Rising flood knowledge

Here in Kurilpa, we too have a wealth of innovative knowledge accumulating with each flood experience. Our collective memories of 2022, 2011, and even earlier, are a vital source of knowledge for preparing, responding and recovering from floods. They also allow recognition and learning about what our community does each time floods occur.

Corner of Mollison and Boundary Street during 2011 Brisbane Floods. Paul Granville.

After the 2022 floods, I heard numerous flood stories and lessons shared in cafés, dog parks, street corners and online forums. Knowledge sharing flourished with the formation of Resilient Kurilpa and the community consultations that followed.

For instance, a costly lesson was shared by apartment dwellers from Riverpoint Apartments about securing lifts in case the basement flooded, potentially saving body corporates thousands in the next flood.

Others suggested filling a bathtub in case water supply is closed off, leaving a key to basement storage with a trusted neighbour in case your out of town, and referring to inclusive emergency planning resources in flood mitigation planning.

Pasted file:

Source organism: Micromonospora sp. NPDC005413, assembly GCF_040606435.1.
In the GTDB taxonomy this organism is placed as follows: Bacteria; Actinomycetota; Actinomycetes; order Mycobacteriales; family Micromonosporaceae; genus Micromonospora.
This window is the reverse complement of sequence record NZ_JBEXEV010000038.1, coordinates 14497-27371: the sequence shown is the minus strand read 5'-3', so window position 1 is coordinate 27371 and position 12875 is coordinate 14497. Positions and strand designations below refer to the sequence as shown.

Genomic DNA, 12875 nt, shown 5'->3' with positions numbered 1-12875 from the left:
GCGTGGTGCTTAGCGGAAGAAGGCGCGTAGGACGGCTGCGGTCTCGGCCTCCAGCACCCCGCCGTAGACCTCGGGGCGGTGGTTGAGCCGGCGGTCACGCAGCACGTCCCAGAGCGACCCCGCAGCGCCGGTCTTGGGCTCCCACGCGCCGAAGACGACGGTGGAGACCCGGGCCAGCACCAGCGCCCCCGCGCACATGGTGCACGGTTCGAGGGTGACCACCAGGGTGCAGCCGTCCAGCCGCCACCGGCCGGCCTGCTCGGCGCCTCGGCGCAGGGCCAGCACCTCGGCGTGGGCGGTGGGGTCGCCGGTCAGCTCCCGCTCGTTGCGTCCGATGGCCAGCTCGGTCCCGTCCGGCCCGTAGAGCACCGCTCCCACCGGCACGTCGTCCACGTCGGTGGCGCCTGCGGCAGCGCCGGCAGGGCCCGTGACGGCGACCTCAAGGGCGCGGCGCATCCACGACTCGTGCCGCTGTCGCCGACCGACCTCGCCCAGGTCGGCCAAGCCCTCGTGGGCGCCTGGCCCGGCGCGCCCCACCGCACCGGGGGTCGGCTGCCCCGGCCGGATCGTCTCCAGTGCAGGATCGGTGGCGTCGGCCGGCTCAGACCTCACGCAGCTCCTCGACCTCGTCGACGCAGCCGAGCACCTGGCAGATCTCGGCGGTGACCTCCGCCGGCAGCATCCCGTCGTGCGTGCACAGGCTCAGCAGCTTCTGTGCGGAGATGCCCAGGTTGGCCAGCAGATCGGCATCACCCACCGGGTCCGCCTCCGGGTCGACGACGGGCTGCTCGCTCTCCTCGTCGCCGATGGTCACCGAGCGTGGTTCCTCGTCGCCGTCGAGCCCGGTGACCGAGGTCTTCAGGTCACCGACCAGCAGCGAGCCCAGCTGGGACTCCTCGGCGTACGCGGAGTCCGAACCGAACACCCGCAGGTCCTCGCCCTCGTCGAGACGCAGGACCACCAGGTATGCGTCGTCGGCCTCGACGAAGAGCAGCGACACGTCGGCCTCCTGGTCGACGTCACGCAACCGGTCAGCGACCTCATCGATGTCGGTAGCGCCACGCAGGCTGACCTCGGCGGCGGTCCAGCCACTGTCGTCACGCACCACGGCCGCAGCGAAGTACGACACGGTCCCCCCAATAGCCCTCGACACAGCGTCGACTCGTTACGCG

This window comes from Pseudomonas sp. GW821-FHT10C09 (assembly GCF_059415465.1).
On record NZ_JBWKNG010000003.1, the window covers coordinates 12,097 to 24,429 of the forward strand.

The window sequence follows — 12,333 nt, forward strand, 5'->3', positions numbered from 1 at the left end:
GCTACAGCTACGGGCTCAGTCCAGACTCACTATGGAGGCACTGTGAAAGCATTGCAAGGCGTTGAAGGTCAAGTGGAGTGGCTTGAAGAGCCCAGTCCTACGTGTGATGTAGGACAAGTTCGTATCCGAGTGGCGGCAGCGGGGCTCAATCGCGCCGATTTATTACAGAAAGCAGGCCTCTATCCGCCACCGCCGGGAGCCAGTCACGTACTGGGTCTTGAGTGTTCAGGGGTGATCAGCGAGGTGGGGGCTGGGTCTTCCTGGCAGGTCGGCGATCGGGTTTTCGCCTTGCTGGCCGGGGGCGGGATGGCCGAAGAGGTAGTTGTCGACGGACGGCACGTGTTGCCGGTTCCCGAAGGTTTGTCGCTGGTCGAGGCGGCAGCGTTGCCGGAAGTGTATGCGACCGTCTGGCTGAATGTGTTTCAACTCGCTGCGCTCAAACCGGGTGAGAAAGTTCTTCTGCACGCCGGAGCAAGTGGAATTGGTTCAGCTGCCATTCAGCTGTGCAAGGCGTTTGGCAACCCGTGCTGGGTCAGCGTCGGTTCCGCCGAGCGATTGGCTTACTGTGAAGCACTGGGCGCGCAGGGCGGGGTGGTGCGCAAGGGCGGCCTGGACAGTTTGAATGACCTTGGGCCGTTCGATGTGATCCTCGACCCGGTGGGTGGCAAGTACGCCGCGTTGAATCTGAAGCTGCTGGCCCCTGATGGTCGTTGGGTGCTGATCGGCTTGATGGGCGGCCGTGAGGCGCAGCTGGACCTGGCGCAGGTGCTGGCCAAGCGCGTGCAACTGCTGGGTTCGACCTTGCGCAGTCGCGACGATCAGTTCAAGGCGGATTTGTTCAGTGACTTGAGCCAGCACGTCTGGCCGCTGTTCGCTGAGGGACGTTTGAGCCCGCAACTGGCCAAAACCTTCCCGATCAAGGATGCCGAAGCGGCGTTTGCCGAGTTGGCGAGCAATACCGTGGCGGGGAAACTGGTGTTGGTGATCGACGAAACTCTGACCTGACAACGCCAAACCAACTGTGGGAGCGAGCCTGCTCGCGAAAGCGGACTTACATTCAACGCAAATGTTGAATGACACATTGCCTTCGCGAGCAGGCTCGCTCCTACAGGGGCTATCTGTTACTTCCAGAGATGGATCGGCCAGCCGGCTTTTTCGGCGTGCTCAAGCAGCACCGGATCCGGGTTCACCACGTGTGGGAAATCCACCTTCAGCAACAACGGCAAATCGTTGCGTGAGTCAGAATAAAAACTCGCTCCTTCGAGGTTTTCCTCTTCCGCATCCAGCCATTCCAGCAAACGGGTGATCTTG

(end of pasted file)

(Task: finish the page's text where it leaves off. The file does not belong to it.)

A community forum for apartment residents and body corporates hosted by Resilient Kurilpa and Riverpoint Apartment’s Leanne Sturgess and Adrian Sains. October 2022.

Historical knowledge is circulating too, with the extensive research of Dr Margaret Cook unsettling colonial values of progress and development on a floodplain. There are valuable lessons here. For example, the seductive promise of riverfront property investment and city centre development in South Brisbane was washed away in the 1893 floods. In its wake, Orleigh Park was formed after two years of community petitioning the South Brisbane Council to resume the land.[1]


Cultural knowledge also plays a vital role in reframing dominant ways of understanding and managing extreme weather events. After the 2019/20 Black Summer Bushfires, renewed energy surrounded Indigenous fire and land management experts like Victor Steffensen of Firesticks Alliance. In his 2020 book Fire Country Steffensen writes, “Applying knowledge learnt from country is how Aboriginal people strengthened their wisdom to live sustainably for thousands of years”.[1] Traditional knowledge should not simply be archived in databases, he says, it should be installed into people, shared in practice, with young people and on country.